Pub. date: 2010 | Online Pub. Date: November 23, 2010 | DOI: 10.4135/9781412959193 | Print ISBN: 9781412959186 | Online ISBN: 9781412959193| Publisher:SAGE Publications, Inc.About this encyclopedia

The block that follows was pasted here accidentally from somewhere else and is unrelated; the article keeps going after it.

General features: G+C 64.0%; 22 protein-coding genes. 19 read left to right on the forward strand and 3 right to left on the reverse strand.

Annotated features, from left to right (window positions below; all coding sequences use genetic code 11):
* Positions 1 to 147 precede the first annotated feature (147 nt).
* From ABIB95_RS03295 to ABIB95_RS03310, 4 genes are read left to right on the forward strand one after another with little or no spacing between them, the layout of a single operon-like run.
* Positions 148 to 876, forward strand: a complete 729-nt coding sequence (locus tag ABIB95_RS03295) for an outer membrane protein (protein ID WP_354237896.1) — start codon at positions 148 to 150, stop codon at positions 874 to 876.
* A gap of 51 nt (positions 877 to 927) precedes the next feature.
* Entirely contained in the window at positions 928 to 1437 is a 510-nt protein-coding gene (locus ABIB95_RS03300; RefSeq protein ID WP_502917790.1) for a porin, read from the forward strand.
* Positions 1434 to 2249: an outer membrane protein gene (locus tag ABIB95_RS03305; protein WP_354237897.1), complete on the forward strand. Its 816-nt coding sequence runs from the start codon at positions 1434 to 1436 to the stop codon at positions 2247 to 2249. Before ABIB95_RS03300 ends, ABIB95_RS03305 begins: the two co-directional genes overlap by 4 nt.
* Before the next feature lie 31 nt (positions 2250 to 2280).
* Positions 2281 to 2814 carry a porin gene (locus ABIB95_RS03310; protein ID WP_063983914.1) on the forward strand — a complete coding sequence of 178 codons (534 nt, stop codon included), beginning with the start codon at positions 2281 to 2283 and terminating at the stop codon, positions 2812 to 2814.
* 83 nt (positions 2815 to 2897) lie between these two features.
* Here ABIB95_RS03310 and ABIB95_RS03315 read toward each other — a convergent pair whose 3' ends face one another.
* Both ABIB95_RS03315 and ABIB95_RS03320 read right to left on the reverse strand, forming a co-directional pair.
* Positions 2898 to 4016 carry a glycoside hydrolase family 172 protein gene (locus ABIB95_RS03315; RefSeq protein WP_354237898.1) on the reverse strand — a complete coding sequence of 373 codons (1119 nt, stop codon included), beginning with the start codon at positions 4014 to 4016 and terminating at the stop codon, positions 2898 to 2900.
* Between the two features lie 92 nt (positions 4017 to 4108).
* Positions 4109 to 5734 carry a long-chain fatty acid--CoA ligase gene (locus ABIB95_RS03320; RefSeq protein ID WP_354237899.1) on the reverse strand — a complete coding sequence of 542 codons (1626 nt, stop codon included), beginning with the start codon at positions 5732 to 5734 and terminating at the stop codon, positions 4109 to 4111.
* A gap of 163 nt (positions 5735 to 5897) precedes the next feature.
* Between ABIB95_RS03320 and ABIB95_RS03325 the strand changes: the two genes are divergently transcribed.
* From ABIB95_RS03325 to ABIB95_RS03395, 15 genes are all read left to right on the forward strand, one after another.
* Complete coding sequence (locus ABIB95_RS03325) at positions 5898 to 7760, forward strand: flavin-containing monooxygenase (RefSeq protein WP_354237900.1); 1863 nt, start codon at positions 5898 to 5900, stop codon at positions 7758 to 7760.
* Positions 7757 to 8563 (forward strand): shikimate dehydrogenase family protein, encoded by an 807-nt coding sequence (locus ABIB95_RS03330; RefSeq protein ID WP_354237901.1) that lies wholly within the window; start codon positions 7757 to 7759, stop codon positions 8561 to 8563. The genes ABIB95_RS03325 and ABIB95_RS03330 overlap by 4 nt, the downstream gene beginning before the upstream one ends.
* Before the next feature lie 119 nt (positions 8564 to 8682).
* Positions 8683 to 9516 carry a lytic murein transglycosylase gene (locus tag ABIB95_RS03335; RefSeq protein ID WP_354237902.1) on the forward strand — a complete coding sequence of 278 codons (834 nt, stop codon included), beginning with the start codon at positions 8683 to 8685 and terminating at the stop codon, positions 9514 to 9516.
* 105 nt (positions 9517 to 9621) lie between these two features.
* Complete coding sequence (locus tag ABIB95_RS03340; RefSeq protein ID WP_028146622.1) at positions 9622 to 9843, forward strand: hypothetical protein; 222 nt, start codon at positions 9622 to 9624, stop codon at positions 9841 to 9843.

Cultural criminology is a theoretical orientation founded on the claim that crime and crime control cannot be understood apart from the domain of culture—that is, the domain of shared symbolism, collective meaning, and mediated communication. Cultural criminologists contend that the basic issues on which criminology has traditionally focused—issues like everyday crime, individual and corporate violence, patterns of victimization, and the practice of crime control—are in fact cultural in nature. They are constructed out of symbolic interactions among people and groups, and they are shaped by ongoing conflicts over their meaning and perception. Because of this, cultural criminology advocates widening the theoretical lens of criminology, such that the analysis of crime and crime control includes a critical conceptualization of subcultural rituals, shared emotional exchanges, mass media images, and other cultural phenomena. Noting the failure of conventional criminological theories and methods to engage with such phenomena, cultural criminologists in turn work to ...